Copying EAs and ACLs

Andreas Gruenbacher agruen at
Sun Feb 23 23:13:56 EST 2003


I am the guy behind the ext2/ext3 patches for Extended Attributes and ACLs, 
and I've recently been asked about ACL support in rsync by Eric. Upon 
investigating I found that you have an ACL patch against rsync-2.5.5 [1]. I 
also found some other postings to rsync at concerning rsync and 
ACLs [3].

Are there any plans for finalizing an integrating that rsync ACL patch?

I am posting my own thoughts on that topic with the hope to spur the 
discussion and accelerate the improvement of rsync in that direction.

ACLs are one part of supporting Extended Attributes in general, but they are 
important enough (and difficult enough to do right) to deserve special 
treatment. (I would like to see Extended Attributes in rsync too, of course.) 
Most UNIX systems support some variant of POSIX ACLs. Unfortunately the 
so-far-final draft 17 document the dissolved POSIX 1003.1e/2c working group 
has produced does not define how to deal with ACLs on a network.

Probably partly because POSIX ACLs didn't ever get standardized, the NFSv4 
protocol [4] among other things defines yet another kind of ACLs. NFSv4 ACLs 
are much more like Windows ACLs than POSIX draft 17 ACLs. What's more, the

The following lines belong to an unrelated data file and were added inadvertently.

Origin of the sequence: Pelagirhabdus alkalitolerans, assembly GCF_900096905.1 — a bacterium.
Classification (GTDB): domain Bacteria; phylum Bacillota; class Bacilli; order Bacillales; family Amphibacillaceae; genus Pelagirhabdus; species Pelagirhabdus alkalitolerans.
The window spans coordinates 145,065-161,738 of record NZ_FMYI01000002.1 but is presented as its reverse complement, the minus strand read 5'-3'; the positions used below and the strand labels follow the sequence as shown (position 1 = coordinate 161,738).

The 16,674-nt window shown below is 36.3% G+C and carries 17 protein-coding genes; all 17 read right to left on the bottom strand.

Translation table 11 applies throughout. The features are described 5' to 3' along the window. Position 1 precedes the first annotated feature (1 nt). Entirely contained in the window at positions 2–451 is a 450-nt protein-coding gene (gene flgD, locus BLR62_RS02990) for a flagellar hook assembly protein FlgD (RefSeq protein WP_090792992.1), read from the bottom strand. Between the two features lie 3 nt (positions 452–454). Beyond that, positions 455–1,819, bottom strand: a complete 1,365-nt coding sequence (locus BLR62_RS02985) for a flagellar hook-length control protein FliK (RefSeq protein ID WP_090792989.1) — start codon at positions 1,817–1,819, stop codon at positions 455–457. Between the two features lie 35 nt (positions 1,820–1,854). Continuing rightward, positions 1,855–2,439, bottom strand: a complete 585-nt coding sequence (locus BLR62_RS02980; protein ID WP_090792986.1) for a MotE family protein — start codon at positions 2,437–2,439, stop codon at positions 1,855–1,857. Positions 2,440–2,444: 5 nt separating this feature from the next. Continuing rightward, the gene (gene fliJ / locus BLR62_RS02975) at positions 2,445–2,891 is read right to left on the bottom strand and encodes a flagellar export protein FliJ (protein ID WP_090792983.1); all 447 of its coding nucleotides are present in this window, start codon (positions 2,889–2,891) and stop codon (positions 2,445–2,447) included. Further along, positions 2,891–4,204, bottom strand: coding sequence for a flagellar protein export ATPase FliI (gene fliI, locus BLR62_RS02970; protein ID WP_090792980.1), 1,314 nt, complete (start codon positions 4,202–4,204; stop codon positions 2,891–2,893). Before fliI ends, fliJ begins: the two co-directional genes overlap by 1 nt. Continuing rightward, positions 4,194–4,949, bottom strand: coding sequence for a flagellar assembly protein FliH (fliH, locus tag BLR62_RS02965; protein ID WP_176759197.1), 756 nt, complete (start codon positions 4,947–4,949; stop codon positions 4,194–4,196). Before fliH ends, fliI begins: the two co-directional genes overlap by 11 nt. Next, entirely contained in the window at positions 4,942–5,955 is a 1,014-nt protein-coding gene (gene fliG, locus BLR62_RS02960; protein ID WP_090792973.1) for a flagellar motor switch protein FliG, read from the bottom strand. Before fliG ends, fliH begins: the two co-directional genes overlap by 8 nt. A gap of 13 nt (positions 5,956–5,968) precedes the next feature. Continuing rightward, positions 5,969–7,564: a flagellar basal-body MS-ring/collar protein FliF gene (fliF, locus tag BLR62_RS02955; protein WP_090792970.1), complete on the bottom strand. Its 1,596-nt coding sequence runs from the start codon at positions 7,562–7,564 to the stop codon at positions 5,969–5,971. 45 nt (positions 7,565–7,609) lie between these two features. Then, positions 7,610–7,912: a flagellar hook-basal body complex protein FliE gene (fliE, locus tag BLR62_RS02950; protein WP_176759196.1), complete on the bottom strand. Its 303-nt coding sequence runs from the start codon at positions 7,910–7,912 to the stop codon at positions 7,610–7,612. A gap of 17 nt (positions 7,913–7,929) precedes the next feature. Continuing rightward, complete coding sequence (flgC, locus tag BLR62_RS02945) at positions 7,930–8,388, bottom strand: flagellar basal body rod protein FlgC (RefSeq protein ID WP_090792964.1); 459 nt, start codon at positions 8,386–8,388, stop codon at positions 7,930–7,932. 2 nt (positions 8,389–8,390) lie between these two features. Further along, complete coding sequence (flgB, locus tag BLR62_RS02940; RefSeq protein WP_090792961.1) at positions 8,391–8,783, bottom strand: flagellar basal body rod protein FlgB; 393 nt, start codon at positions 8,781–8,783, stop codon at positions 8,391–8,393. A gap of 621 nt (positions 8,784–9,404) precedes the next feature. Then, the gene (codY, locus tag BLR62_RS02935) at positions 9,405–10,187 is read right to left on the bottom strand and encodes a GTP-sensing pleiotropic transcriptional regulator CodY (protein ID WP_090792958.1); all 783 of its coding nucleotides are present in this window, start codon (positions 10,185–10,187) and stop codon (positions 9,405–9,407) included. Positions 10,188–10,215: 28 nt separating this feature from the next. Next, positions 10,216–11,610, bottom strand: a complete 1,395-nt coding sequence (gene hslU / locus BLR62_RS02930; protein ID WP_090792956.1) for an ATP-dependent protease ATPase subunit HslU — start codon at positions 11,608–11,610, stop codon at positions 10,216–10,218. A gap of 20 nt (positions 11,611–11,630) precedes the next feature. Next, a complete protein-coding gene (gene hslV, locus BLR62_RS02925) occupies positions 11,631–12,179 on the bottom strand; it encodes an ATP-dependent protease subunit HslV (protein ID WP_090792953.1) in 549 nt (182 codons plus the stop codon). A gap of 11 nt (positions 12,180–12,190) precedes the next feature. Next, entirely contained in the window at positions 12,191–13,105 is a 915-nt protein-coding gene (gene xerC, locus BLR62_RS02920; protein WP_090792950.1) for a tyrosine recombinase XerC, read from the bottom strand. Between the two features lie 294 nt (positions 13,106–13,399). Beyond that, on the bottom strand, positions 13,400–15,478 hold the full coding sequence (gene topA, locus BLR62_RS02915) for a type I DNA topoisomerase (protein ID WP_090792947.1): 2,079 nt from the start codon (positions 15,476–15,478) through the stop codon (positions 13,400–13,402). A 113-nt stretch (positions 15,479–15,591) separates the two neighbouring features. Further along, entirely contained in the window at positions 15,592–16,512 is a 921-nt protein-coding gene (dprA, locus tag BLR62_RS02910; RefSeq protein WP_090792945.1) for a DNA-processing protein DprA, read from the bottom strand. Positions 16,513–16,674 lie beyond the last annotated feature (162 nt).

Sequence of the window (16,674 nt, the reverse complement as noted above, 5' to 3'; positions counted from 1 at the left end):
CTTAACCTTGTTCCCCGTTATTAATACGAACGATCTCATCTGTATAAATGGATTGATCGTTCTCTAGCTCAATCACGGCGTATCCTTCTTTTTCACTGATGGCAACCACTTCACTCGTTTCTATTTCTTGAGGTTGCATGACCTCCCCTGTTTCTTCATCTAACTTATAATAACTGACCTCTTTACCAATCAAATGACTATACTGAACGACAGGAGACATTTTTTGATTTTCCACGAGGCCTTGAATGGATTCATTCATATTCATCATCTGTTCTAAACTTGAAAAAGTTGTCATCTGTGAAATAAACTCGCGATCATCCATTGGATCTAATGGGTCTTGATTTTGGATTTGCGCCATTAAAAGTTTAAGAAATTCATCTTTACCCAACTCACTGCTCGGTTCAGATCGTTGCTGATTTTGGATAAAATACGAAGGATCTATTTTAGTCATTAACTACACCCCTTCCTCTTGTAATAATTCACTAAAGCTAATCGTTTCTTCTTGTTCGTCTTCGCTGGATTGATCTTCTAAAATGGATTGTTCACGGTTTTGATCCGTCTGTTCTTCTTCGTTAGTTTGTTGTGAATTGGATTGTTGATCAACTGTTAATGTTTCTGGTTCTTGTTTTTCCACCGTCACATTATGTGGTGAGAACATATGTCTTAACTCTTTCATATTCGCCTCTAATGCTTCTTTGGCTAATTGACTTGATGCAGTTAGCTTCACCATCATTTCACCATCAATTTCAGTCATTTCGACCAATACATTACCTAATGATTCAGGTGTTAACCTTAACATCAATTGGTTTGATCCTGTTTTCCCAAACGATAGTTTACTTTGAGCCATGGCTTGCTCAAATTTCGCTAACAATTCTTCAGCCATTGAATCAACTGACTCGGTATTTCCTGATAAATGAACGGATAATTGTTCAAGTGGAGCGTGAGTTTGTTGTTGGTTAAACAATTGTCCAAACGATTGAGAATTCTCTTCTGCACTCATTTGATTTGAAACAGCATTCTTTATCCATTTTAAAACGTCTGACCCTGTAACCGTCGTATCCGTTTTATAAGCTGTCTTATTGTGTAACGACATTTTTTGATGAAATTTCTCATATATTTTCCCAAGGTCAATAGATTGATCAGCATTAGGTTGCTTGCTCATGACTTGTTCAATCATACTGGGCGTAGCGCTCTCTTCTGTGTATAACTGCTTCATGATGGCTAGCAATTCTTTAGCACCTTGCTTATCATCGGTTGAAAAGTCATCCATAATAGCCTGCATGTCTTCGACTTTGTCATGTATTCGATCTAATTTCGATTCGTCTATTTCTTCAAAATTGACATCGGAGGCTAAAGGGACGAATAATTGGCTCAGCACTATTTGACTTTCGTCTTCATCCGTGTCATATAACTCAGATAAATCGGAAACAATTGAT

NFSv4 protocol not only defines the on-the-wire format to be used for ACLs, 
but also their semantics. This makes them problematic for POSIX ACLs. 
Nevertheless it seems that NFSv4 ACLs are here to stay.

So it seems to make sense to adapt them to POSIX ACLs, and to use them as the 
underlying transfer format for rsync. The SSH File Transfer Protocol 
<> also 
specifies that scp is to use the NFSv4 ACL format, by the way.

Marius Aamodt Eriksen <marius at> has thought out a mapping between 
NFSv4 ACLs and POSIX ACLs [5]. While Marius's mapping most likely is 
semantically correct, I think that it is too complex to be useful 
practically. The main problem is to define a mapping for the POSIX ACL mask 
entry. I would recommend to transfer the ACL MASK entry as a proper ACL entry 
in NFSv4 ACLs with a who field of "MASK@", and to extend the permission 
evaluation mechanism of NFSv4 to take care for this additional entry.

At least as far as rsync is concerned, this proposed approach could be used 
without causing compatibility problems.

Another issue that has surely been considered for rsync is how to map between 
users/groups across different systems. On UNIX like systems this mapping can 
be done based on user/group IDs or names. If it is relevant for rsync to 
transfer both ID's and names between systems, this will be another problem 
with the NFSv4 ACL format.

(In star [6], an implementation of the PAX archive format defined in 
POSIX.1-2001, for storing ACLs, we have been using a text based format which 
is almost identical to what acl_to_text(3) produces, but with ID's added. The 
exact format used is documented in the file README.ACL inside the package. 
This approach is less powerful than NFSv4 ACLs, but good enough for POSIX ACL 

Best regards,
Andreas Gruenbacher.


[1] Buck Huppmann: patch: rsync-2.5.5: UNIX ACL support, 

[2] Gary Fernandez: [PATCH] change rsync to print warning if ACL detected, 

[3] General rsync ACL discussions, 

[4] NFS version 4 Protocol, 

[5] Marius Aamodt Eriksen: Mapping Between NFSv4 and Posix Draft ACLs, 

[6] Jörg Schilling: Star, 

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